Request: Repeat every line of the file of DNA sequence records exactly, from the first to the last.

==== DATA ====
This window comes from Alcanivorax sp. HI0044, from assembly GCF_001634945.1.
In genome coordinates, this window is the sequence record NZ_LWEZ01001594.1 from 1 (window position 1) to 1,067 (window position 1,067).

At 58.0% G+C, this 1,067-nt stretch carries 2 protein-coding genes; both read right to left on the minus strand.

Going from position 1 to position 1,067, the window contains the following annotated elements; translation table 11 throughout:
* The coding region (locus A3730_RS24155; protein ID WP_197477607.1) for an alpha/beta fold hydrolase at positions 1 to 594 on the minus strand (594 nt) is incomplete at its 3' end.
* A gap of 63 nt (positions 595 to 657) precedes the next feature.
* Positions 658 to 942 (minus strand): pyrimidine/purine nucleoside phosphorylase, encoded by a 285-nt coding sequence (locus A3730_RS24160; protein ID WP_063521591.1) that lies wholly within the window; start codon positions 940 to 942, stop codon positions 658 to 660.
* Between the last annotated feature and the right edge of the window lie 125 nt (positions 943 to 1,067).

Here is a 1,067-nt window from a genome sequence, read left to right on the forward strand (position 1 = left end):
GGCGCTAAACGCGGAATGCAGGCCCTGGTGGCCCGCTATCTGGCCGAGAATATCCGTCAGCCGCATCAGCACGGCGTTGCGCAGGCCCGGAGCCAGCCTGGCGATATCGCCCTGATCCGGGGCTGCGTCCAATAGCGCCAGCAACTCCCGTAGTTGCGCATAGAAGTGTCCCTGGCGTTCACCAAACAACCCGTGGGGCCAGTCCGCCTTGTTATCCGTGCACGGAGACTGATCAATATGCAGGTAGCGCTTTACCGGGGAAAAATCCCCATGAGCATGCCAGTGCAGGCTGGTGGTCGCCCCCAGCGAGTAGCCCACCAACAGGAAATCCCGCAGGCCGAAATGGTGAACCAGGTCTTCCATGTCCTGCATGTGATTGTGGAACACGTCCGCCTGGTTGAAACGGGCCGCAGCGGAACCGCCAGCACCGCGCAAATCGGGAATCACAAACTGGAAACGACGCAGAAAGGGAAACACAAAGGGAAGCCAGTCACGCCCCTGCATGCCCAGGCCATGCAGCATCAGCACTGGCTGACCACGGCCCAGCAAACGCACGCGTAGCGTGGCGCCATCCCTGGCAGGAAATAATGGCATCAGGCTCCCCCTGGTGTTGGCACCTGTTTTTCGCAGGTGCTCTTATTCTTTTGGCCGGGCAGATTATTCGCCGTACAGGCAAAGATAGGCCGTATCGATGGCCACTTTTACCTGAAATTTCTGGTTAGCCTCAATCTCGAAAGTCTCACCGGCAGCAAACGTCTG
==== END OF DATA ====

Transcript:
This window comes from Alcanivorax sp. HI0044, from assembly GCF_001634945.1.
In genome coordinates, this window is the sequence record NZ_LWEZ01001594.1 from 1 (window position 1) to 1,067 (window position 1,067).

At 58.0% G+C, this 1,067-nt stretch carries 2 protein-coding genes; both read right to left on the minus strand.

Going from position 1 to position 1,067, the window contains the following annotated elements; translation table 11 throughout:
* The coding region (locus A3730_RS24155; protein ID WP_197477607.1) for an alpha/beta fold hydrolase at positions 1 to 594 on the minus strand (594 nt) is incomplete at its 3' end.
* A gap of 63 nt (positions 595 to 657) precedes the next feature.
* Positions 658 to 942 (minus strand): pyrimidine/purine nucleoside phosphorylase, encoded by a 285-nt coding sequence (locus A3730_RS24160; protein ID WP_063521591.1) that lies wholly within the window; start codon positions 940 to 942, stop codon positions 658 to 660.
* Between the last annotated feature and the right edge of the window lie 125 nt (positions 943 to 1,067).

Here is a 1,067-nt window from a genome sequence, read left to right on the forward strand (position 1 = left end):
GGCGCTAAACGCGGAATGCAGGCCCTGGTGGCCCGCTATCTGGCCGAGAATATCCGTCAGCCGCATCAGCACGGCGTTGCGCAGGCCCGGAGCCAGCCTGGCGATATCGCCCTGATCCGGGGCTGCGTCCAATAGCGCCAGCAACTCCCGTAGTTGCGCATAGAAGTGTCCCTGGCGTTCACCAAACAACCCGTGGGGCCAGTCCGCCTTGTTATCCGTGCACGGAGACTGATCAATATGCAGGTAGCGCTTTACCGGGGAAAAATCCCCATGAGCATGCCAGTGCAGGCTGGTGGTCGCCCCCAGCGAGTAGCCCACCAACAGGAAATCCCGCAGGCCGAAATGGTGAACCAGGTCTTCCATGTCCTGCATGTGATTGTGGAACACGTCCGCCTGGTTGAAACGGGCCGCAGCGGAACCGCCAGCACCGCGCAAATCGGGAATCACAAACTGGAAACGACGCAGAAAGGGAAACACAAAGGGAAGCCAGTCACGCCCCTGCATGCCCAGGCCATGCAGCATCAGCACTGGCTGACCACGGCCCAGCAAACGCACGCGTAGCGTGGCGCCATCCCTGGCAGGAAATAATGGCATCAGGCTCCCCCTGGTGTTGGCACCTGTTTTTCGCAGGTGCTCTTATTCTTTTGGCCGGGCAGATTATTCGCCGTACAGGCAAAGATAGGCCGTATCGATGGCCACTTTTACCTGAAATTTCTGGTTAGCCTCAATCTCGAAAGTCTCACCGGCAGCAAACGTCTG